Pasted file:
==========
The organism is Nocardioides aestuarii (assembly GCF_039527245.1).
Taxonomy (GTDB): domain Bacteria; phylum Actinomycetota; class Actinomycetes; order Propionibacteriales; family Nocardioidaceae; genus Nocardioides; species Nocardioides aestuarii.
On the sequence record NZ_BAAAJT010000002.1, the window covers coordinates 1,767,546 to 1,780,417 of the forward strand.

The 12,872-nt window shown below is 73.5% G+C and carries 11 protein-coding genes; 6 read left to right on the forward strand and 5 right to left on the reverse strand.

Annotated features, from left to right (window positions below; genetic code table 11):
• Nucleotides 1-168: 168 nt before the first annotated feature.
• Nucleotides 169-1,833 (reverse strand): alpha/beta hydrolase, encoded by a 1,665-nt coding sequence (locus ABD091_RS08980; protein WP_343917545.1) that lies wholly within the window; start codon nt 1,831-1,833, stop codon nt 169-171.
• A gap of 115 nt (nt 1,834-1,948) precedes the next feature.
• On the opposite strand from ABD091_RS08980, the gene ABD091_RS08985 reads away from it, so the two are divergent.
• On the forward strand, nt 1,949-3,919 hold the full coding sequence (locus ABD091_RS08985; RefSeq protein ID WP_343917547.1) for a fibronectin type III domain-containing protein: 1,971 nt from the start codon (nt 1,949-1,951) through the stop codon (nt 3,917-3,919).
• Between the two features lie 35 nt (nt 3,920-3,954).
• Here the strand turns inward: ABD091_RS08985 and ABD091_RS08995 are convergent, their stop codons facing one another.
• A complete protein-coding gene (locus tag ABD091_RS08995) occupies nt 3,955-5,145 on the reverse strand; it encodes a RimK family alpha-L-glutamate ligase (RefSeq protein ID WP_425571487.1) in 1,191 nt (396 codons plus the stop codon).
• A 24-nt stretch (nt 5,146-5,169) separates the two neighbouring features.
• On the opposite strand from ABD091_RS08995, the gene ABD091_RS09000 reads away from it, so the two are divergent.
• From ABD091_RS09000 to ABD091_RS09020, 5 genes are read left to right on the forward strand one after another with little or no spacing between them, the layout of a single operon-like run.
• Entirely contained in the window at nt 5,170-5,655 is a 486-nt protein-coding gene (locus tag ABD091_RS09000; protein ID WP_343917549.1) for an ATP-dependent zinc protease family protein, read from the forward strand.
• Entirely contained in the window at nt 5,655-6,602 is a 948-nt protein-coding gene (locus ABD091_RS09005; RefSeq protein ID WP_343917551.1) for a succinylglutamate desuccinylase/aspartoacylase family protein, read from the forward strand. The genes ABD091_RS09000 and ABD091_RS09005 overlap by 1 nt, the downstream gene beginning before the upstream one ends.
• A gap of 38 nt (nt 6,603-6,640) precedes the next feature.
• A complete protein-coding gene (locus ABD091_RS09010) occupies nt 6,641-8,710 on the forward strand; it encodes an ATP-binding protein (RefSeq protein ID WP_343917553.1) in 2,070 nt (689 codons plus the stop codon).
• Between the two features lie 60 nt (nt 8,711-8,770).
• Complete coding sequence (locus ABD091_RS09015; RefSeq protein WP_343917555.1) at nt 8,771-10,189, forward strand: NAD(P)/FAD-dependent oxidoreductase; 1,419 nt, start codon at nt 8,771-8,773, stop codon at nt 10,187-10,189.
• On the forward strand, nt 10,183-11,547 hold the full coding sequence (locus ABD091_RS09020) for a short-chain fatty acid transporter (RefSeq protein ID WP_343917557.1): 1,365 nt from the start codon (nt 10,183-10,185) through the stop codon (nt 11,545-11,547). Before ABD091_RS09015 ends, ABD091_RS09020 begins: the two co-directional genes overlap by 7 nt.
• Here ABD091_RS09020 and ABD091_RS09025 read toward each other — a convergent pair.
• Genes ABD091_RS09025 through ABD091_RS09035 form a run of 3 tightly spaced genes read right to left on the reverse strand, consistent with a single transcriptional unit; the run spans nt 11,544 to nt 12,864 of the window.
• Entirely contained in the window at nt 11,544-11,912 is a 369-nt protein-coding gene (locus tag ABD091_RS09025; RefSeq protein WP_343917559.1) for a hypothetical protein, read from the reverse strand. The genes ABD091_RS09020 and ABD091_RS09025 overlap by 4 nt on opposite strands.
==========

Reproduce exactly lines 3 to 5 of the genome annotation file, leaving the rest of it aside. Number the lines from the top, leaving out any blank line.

On the sequence record NZ_BAAAJT010000002.1, the window covers coordinates 1,767,546 to 1,780,417 of the forward strand.

The 12,872-nt window shown below is 73.5% G+C and carries 11 protein-coding genes; 6 read left to right on the forward strand and 5 right to left on the reverse strand.

Annotated features, from left to right (window positions below; genetic code table 11):